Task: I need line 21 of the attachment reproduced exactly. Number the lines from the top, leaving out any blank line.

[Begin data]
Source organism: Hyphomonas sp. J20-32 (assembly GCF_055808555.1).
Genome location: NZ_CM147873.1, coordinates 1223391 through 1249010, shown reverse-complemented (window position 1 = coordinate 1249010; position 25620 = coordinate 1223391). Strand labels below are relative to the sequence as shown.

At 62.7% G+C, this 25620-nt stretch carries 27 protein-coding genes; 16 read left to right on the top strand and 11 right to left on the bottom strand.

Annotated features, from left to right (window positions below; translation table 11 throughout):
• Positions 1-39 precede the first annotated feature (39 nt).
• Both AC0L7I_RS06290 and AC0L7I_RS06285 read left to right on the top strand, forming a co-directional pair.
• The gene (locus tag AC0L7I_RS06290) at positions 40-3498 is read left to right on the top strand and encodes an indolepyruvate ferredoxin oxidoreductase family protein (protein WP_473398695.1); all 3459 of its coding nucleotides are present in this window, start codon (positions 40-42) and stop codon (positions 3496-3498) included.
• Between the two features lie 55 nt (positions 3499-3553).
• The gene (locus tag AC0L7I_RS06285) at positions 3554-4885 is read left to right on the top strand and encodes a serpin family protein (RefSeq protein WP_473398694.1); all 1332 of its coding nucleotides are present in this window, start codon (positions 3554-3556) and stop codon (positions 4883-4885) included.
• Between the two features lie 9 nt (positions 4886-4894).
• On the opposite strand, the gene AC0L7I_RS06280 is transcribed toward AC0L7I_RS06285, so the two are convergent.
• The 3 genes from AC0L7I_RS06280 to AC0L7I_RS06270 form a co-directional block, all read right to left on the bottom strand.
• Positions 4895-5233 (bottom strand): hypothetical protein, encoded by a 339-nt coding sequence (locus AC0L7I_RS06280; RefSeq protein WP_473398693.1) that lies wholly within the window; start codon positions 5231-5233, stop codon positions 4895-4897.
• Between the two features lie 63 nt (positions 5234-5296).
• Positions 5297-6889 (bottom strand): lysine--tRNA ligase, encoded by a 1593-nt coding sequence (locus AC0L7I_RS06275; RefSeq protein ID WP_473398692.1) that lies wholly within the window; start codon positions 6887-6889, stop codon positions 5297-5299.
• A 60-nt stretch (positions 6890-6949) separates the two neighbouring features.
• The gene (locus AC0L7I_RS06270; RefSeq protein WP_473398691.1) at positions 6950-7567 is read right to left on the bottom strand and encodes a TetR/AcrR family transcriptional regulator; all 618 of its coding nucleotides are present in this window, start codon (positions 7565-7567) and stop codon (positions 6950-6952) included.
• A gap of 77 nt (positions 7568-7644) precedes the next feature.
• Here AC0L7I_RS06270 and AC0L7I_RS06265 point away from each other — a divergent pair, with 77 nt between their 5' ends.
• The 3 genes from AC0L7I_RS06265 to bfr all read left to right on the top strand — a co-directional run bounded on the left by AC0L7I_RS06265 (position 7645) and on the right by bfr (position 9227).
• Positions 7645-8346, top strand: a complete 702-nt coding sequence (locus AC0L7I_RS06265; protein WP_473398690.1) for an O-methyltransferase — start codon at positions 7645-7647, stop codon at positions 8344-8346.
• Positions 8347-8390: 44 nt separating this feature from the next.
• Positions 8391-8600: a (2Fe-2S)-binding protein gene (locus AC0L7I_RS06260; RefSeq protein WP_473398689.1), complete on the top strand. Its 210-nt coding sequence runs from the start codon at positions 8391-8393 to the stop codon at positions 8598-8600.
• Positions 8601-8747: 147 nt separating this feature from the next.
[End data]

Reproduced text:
• Positions 7645-8346, top strand: a complete 702-nt coding sequence (locus AC0L7I_RS06265; protein WP_473398690.1) for an O-methyltransferase — start codon at positions 7645-7647, stop codon at positions 8344-8346.